Jusserand, Jean Jules
Jean Jules Jusserand (zhäN zhül zhüsəräN´), 1855–1932, French diplomat and author, b. Lyon. After service in London, Constantinople, and Copenhagen, he was ambassador to the United States (1902–25). A close friend of every U.S. President during the period, he did much to promote friendly Franco-American relations and to win the United States to the Allied side in World War I. Jusserand was also a noted scholar; his works include English Wayfaring Life in the Middle Ages (tr. 1889), Shakespeare in France (1898), a life of Ronsard (1913), and With Americans of Past and Present Days (1916), the first work on U.S. history to be awarded a Pulitzer Prize.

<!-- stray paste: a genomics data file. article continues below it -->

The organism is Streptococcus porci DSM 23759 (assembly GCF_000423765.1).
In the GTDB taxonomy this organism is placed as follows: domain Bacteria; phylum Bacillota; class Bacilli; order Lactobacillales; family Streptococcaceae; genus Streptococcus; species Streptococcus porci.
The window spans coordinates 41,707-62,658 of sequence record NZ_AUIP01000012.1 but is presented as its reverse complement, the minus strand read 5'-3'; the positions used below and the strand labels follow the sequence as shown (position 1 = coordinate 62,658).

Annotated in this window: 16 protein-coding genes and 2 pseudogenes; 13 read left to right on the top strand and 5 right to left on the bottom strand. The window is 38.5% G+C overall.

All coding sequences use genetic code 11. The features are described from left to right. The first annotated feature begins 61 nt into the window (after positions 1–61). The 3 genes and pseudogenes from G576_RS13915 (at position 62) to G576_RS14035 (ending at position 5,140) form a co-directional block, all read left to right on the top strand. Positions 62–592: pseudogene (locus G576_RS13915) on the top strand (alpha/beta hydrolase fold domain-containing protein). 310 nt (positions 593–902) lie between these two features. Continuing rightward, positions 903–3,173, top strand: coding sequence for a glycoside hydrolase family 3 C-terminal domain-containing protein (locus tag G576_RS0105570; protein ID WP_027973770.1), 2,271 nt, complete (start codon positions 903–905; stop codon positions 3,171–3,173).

See his reminiscences, What Me Befell (1933).
"Jusserand, Jean Jules." The Columbia Encyclopedia, 6th ed.. . Encyclopedia.com. (September 19, 2018). http://www.encyclopedia.com/reference/encyclopedias-almanacs-transcripts-and-maps/jusserand-jean-jules
"Jusserand, Jean Jules." The Columbia Encyclopedia, 6th ed.. . Retrieved September 19, 2018 from Encyclopedia.com: http://www.encyclopedia.com/reference/encyclopedias-almanacs-transcripts-and-maps/jusserand-jean-jules